La Vecchia closes after 31 years

Chef-owner Alberto Gazzola will debut new Centro in South Reno

PHOTO/GOOGLE: La Vecchia restaurant closed in June 2021 after operating across three locations and more than 31 years in Reno.

La Vecchia — the longtime Italian restaurant that debuted in downtown Reno, later moving to one of the busiest corners in town and finally to a hill above the city — has closed after 31 years.

In an exclusive interview with Reno News & Review, Chef Alberto Gazzola, the founder-owner of La Vecchia, discussed the closing that occurred in early June.

The reason was not financial, he said, but rather several factors coming together: difficulty finding staff, his decision to step back from cooking in the last five years, other business projects and interests, and a fortuitous opportunity to sell the business.

Sushimi’s, a sushi spot a few doors down from La Vecchia in its Skyline Drive center, “was looking around to expand,” Gazzola said. “I said, ‘Maybe you can take this over?’ We started talking seriously in March. It was the right situation at the right time.”

Edgar Hernandez, an owner of Sushimi’s, said the purchase of La Vecchia by him and his business partners would close soon, with Sushimi’s going into the old La Vecchia (after a design remodel) and Skyline Café, a breakfast and lunch place, opening in the former sushi restaurant.

“It’s a plan we’ve had for a long time,” Hernandez said of Skyline Café. “It’s a good name everybody in the neighborhood knows about from back in the day,” he added, referring to a restaurant by that name that once operated in the center before La Vecchia moved in.

Gazzola said in recent years, he wasn’t “as attached as I used to be to La Vecchia.” At the same time, the closing came with nostalgia, he acknowledged.

“I do have the feeling in the back of my head that I’m losing something. I have a huge amount of wonderful customers. I’ve been defined by this restaurant in this town. Who is Alberto Gazzola? He owns La Vecchia.”

Flourishing across the city

La Vecchia opened as La Vecchia Varese on West Street in May 1990, where Crafted Palette operates now.

West Street in 1990 was more raffish than it is today (though it still has its moments). X.O. shrimp from Kwok’s and Basque rosé from Archive wine bar, wood-fire pies from the Pizza Collective and, at Crafted Palette, paintbrushes paired with chardonnay — all these current attractions were years in the future on West Street.

Gazzola was just 26 when he opened La Vecchia Varese, named after his native Varese, a town near the border with Switzerland in the Northern Italian region of Lombardy.

In 1999, La Vecchia Varese moved to roomier digs on West Moana Lane at South Virginia Street, becoming just La Vecchia, which is what folks had always called it anyway.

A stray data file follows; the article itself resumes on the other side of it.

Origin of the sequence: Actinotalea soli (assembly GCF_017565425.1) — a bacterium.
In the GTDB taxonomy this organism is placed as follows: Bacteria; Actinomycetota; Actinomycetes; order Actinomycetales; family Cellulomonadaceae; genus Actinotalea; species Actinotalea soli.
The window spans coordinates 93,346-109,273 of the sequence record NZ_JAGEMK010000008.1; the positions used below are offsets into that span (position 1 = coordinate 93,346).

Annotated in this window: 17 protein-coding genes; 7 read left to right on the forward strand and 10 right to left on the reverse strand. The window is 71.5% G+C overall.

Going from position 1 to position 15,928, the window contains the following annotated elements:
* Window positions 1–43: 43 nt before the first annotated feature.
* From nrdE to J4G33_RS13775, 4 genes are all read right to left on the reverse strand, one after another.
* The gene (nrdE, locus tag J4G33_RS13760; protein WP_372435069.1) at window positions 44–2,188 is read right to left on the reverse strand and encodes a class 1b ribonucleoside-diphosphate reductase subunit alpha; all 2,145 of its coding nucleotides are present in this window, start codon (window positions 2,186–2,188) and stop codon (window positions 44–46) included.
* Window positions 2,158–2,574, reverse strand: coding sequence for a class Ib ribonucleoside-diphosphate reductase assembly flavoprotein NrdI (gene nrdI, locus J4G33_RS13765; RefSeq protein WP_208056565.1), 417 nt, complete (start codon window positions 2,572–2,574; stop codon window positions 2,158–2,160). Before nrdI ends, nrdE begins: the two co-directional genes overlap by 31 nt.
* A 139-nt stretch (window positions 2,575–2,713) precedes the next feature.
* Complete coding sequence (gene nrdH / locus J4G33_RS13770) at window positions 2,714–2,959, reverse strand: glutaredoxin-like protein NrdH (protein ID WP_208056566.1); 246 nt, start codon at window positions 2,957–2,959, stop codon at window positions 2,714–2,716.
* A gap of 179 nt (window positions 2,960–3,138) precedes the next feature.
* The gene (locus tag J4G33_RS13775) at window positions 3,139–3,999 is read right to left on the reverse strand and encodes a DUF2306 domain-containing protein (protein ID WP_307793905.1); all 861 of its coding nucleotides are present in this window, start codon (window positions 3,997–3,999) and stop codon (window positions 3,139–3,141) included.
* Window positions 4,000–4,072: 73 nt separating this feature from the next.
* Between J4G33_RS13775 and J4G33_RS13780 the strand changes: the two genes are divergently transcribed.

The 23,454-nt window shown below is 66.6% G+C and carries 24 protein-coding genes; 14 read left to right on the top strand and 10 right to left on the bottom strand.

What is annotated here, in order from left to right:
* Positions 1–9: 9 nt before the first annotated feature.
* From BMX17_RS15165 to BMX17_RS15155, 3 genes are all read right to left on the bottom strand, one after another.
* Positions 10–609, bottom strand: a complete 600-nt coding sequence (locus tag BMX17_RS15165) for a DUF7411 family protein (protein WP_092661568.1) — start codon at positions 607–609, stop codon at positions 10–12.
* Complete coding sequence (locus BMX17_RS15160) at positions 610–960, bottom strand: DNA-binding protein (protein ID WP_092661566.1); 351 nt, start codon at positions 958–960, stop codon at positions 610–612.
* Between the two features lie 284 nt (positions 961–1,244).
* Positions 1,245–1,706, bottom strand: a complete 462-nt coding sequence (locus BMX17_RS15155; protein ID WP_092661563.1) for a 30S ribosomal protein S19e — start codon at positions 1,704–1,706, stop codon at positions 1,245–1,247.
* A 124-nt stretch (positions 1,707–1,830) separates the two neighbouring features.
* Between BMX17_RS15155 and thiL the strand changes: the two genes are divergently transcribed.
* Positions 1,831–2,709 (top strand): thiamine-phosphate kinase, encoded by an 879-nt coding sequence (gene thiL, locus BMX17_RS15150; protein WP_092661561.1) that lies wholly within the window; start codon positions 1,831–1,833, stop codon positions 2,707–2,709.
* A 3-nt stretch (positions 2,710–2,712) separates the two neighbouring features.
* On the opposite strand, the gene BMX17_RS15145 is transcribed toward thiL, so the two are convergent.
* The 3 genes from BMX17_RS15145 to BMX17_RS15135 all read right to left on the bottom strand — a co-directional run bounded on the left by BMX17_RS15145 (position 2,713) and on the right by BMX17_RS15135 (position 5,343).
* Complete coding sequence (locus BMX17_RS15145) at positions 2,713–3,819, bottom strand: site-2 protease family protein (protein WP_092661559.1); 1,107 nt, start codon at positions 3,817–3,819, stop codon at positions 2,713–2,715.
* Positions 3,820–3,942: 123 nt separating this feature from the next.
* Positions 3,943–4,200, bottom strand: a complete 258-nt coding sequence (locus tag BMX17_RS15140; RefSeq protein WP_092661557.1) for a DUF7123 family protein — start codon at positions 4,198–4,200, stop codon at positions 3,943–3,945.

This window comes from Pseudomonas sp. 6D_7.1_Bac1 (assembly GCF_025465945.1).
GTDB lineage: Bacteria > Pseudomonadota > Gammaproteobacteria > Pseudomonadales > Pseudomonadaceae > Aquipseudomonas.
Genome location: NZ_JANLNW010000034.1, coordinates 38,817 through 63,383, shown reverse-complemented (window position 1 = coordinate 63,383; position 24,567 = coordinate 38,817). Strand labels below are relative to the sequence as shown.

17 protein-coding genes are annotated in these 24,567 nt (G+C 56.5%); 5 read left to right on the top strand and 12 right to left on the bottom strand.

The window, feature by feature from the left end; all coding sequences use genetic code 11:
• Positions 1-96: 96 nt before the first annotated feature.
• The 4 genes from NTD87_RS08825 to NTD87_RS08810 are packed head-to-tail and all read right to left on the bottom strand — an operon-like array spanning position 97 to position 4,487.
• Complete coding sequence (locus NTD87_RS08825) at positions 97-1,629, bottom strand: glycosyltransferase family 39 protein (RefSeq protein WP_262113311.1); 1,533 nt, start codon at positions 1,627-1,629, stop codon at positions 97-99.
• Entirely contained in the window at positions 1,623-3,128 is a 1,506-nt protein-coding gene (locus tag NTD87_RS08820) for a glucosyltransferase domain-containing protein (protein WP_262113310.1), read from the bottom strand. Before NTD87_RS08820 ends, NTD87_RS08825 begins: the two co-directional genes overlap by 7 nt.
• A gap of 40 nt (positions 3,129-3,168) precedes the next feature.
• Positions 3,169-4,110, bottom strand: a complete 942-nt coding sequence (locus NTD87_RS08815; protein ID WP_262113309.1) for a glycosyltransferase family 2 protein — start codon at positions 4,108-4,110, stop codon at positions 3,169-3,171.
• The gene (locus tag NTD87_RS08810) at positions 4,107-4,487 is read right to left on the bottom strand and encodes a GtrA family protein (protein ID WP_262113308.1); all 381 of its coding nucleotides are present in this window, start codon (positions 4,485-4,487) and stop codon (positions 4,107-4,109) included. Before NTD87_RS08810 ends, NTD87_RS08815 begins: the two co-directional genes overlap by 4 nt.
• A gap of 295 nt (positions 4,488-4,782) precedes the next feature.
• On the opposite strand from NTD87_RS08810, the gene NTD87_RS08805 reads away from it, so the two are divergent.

Gazzola took on two business partners. One, Ivano Centemeri, is now executive chef of Caesars Entertainment Inc. in Reno. The other, Patricia Zanchetta, who no longer lives here, was known for her superlative style, working the room for hours in Cavalli and skyscraping stilettos. (Neither is still a partner.)

When the city needed the Moana Lane site for road improvements in 2012, La Vecchia made its last move, to Skyline Drive, reopening in early 2013.

Working on Centro South

From the beginning, La Vecchia was distinguished by its authenticity (in the truest and best sense of this overused term in food and drink). As Gazzola told the Reno News & Review in 2014, “intimate knowledge about all that is Italian makes us stand out when it comes to Italian food.”

Although the menu changed over the years, embracing food world developments and influences beyond Italian cooking, an essential Italianness remained. As I’m reminded when I think of the Calabrian salame pie and the rigatoni (variously dressed), some of the finest pizza and pasta I’ve ever eaten.

Gazzola said closing La Vecchia has been made easier because he’ll soon begin work on Centro South in the Village at Ranchharrah, a sister restaurant to his popular Centro on California Avenue.

“It’s the winding down of one thing, the winding up of another. The new place, I’m very excited about the design. I didn’t want to be out of the food business. I still wanted to be close to it.”

In a sense, he’ll also still be close to the old La Vecchia. Through a limited liability company, he and his wife own the center. So he’ll have a new role at the new restaurant: landlord.

Johnathan L. Wright is the food and drink writer for Reno News & Review. Follow him on Twitter at @ItsJLW or, for Reno News & Review food and drink content, at @FoodNevada. Sign up here for the Reno News & Review free weekly newsletter.

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